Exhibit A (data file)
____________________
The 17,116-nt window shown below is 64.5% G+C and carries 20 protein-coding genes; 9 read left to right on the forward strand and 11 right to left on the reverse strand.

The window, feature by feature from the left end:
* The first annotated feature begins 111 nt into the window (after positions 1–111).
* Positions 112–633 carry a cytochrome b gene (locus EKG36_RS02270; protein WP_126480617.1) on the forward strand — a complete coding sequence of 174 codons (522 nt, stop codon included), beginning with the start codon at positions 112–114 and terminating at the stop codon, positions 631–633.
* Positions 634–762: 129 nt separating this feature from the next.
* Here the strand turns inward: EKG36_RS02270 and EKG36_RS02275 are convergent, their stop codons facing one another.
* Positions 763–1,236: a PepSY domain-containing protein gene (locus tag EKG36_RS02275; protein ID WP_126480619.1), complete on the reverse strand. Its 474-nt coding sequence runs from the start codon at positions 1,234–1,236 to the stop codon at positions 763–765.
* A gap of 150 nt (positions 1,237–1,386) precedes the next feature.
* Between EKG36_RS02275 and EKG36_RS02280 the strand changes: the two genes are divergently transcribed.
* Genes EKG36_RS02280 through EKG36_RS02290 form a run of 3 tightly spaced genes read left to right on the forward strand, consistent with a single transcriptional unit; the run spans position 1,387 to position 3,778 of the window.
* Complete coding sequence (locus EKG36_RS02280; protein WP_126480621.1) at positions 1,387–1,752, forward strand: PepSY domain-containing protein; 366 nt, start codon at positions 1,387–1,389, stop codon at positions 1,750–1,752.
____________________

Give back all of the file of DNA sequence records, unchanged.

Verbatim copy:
The 17,116-nt window shown below is 64.5% G+C and carries 20 protein-coding genes; 9 read left to right on the forward strand and 11 right to left on the reverse strand.

The window, feature by feature from the left end:
* The first annotated feature begins 111 nt into the window (after positions 1–111).
* Positions 112–633 carry a cytochrome b gene (locus EKG36_RS02270; protein WP_126480617.1) on the forward strand — a complete coding sequence of 174 codons (522 nt, stop codon included), beginning with the start codon at positions 112–114 and terminating at the stop codon, positions 631–633.
* Positions 634–762: 129 nt separating this feature from the next.
* Here the strand turns inward: EKG36_RS02270 and EKG36_RS02275 are convergent, their stop codons facing one another.
* Positions 763–1,236: a PepSY domain-containing protein gene (locus tag EKG36_RS02275; protein ID WP_126480619.1), complete on the reverse strand. Its 474-nt coding sequence runs from the start codon at positions 1,234–1,236 to the stop codon at positions 763–765.
* A gap of 150 nt (positions 1,237–1,386) precedes the next feature.
* Between EKG36_RS02275 and EKG36_RS02280 the strand changes: the two genes are divergently transcribed.
* Genes EKG36_RS02280 through EKG36_RS02290 form a run of 3 tightly spaced genes read left to right on the forward strand, consistent with a single transcriptional unit; the run spans position 1,387 to position 3,778 of the window.
* Complete coding sequence (locus EKG36_RS02280; protein WP_126480621.1) at positions 1,387–1,752, forward strand: PepSY domain-containing protein; 366 nt, start codon at positions 1,387–1,389, stop codon at positions 1,750–1,752.